|Basilica in Place Urbain V|
...through the city of Mende. But, before we set off, I probably need to supply a few facts and a bit of history.
Sitting on the southern edge of the Massif Central, Mende is the préfecture – principal administrative city - for the département of Lozère in the recently-formed Occitanie region of France. With a population of around 12,000 and an area of 14 square miles, the town sits in the high valley of the Lot about 30k due west of Mont Goulet and the source of the river. At an altitude of 700m, living here is bit like living near the top of Cross Fell in the Pennines, but with better weather.
There has been habitation on this spot for over 2,000 years and the history is varied and complex. Raided and sacked on numerous occasions – not least during the Religious Wars - Mende has survived to be the prominent town that it is, centred around it’s old medieval foundations with the modern city surrounding it. In the middle ages, Mende became a centre of culture and civilisation, a focal point for trade, art and craftsmen with a notoriety that stretched as far north as the cities of Moulins and Vichy.
We begin our visit in Place Urbain V with a look at the cathedral. The Basilica of Notre-Dame-et-St-Privat is striking because of its mismatched towers. Begun in the 14th Century, under the auspices of the then Pope Urbain V, the cathedral was partially destroyed during the Religious Wars of the 16th Century – hence the odd towers. The original bell ‘Non Pareille’, then the largest bell ever to have been cast, was melted down for bullets so that Capitaine Mathieu Merle and his Huguenot soldiers could continue the fight. With more than 10 interior chapels, Aubusson tapestries in rainbow colours and the detailed vaulting, this is a truly magnificent example of the changing architecture over the centuries.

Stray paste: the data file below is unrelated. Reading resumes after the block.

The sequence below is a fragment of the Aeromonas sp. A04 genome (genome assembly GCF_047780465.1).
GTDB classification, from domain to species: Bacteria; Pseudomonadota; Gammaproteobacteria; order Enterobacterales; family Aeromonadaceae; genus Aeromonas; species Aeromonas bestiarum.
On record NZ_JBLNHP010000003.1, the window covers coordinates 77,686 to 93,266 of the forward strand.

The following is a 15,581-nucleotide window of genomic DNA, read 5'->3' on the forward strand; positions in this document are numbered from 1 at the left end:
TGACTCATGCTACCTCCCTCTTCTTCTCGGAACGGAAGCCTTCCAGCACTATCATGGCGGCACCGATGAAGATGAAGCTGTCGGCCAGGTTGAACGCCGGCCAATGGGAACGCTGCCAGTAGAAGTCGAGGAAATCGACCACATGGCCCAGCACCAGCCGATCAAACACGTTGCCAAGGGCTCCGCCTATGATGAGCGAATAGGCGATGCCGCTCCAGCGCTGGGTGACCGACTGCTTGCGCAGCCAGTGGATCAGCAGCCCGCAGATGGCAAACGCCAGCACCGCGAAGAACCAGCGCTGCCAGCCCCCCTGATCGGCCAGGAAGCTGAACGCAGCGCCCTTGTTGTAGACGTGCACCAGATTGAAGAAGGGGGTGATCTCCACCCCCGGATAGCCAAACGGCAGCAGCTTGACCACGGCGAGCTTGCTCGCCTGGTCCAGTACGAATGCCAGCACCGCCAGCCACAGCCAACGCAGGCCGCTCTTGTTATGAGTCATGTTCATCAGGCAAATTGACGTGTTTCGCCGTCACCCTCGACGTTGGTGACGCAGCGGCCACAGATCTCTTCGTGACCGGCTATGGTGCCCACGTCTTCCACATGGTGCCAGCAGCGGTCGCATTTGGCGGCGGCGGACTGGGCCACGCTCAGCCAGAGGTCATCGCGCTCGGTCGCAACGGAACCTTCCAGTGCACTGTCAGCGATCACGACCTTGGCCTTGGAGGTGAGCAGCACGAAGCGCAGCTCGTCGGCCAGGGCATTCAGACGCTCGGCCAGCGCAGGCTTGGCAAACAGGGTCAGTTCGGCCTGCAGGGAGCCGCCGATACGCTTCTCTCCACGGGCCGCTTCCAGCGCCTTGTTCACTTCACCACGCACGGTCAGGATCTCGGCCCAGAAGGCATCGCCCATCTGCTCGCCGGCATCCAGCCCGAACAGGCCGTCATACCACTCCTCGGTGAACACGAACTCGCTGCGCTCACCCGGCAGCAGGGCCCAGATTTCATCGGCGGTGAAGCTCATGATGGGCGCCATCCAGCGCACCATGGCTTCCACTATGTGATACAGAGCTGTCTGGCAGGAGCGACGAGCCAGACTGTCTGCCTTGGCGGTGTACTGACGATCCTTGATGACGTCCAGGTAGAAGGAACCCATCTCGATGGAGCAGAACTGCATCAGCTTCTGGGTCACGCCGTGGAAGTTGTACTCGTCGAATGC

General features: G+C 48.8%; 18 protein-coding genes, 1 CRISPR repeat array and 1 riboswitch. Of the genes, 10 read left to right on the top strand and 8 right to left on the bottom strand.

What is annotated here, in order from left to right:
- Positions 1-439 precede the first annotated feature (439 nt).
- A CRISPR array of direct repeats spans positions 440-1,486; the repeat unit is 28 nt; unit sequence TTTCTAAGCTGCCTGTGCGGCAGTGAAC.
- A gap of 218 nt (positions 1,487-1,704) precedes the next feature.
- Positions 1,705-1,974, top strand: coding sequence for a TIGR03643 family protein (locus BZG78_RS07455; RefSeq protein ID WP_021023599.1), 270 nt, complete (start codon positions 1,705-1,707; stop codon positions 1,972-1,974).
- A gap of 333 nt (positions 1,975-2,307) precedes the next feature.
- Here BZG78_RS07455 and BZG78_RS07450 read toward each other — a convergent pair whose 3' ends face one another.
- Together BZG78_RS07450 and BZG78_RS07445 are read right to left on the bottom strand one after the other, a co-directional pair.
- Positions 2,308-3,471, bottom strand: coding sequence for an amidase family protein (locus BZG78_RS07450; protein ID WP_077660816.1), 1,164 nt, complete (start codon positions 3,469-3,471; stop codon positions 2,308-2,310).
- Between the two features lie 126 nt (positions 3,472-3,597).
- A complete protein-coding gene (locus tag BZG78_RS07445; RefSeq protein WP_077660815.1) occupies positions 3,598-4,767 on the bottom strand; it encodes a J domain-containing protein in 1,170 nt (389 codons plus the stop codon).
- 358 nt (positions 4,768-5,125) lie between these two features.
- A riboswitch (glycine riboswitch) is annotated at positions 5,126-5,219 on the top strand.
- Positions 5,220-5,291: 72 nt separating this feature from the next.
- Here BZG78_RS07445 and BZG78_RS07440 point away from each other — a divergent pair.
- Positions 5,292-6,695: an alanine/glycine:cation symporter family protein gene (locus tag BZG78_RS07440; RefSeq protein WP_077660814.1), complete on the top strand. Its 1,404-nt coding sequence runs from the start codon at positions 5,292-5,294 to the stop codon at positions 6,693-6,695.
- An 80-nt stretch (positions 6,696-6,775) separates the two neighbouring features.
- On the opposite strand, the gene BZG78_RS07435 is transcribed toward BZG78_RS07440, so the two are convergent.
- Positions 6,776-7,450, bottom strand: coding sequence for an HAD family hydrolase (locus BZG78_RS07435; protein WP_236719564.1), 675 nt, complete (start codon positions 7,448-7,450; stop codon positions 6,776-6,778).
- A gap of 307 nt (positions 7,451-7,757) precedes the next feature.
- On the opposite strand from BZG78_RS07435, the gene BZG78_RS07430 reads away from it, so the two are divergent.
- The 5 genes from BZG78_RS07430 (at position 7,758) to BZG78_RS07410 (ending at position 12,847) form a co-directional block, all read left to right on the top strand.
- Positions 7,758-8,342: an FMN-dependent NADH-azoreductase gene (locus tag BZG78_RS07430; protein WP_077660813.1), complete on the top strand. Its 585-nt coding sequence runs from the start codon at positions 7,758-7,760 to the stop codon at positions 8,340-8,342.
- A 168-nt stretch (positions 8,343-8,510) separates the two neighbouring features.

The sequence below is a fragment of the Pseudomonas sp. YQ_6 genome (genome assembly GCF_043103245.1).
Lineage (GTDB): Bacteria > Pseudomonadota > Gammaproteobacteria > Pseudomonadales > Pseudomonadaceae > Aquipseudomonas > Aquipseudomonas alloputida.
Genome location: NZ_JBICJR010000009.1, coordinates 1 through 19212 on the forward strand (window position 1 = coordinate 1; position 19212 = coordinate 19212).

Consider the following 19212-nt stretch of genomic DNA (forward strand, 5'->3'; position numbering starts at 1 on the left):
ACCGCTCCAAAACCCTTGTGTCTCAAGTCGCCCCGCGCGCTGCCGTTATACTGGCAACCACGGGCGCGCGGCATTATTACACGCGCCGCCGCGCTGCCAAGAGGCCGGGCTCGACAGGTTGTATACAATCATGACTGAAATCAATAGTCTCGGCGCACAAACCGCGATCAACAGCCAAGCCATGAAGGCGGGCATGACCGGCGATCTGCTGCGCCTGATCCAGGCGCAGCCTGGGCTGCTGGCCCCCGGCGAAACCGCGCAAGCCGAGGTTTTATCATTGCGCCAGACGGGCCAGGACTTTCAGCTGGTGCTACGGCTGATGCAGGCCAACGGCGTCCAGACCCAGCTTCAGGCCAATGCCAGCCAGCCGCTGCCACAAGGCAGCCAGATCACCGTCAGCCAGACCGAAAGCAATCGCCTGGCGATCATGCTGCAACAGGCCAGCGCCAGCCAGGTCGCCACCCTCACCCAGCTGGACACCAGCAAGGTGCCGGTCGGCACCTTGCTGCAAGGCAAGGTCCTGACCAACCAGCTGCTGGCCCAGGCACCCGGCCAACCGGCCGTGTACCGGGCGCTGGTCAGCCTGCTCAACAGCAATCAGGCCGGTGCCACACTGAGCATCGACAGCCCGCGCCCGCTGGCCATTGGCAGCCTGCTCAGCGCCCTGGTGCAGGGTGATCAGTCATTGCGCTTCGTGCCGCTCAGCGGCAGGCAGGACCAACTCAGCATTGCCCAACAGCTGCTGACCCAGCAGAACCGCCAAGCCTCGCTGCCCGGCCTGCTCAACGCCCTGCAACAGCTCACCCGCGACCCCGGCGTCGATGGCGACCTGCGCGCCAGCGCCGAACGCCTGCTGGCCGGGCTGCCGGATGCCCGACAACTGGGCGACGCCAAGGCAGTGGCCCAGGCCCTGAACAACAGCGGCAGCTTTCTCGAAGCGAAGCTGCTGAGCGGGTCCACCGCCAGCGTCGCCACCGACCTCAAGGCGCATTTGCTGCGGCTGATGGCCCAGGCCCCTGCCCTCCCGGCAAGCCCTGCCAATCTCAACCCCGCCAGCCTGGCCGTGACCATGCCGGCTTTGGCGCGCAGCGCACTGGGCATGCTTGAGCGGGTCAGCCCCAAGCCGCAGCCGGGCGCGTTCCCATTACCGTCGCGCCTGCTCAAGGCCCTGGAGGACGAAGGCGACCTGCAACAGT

|Old streets of Mende|
Out in the sunshine again and we are going to take a right, past the préfecture building – more of that later – into the narrow streets of the old medieval town. With houses of three and four stories high, so close that neighbours could almost shake hands above the cobbles as they reach out of their open windows, the shade is welcome and necessary in the mid-day heat. This part of the city became the home to hundreds of Jewish traders and remained their domain right up until the 20th century. And it is one of these streets that I will be using as the location for a business for one of my characters in my next novel.
|Tour des Pénitents|
If you follow me into the bright white heat of Place au Blé you will see one of the vestiges of the old fortifications of the town – Tour des Pénitents. Originally constructed in the 12th century and then rebuilt after the Hundred Year’s War, it survived the deliberate destruction of all of the ramparts in 1768. In 1721, the plague moved rapidly north from Marseille to Mende and took the lives of over 1,000 people in little more than a year. The subsequent tearing down of the city walls was instituted as a health measure to enable fresh air to blow into the town.
From here it’s a short walk along rue de l’Abbaye to the préfecture building, which stands magnificently beside the cathedral. It was in this building, during the 1939/45 war that the Mayor at the time, Henri Bourrillon, defied the Vichy regime. Bourrillon objected to the internment camp that was built close to the town and, his words, actions and further objections caused him to be removed from his position of authority in 1941. Henri took this in his stride and joined the Resistance and Mende, and some of its bravest people, took on a new role in support of the Jewish community within the city.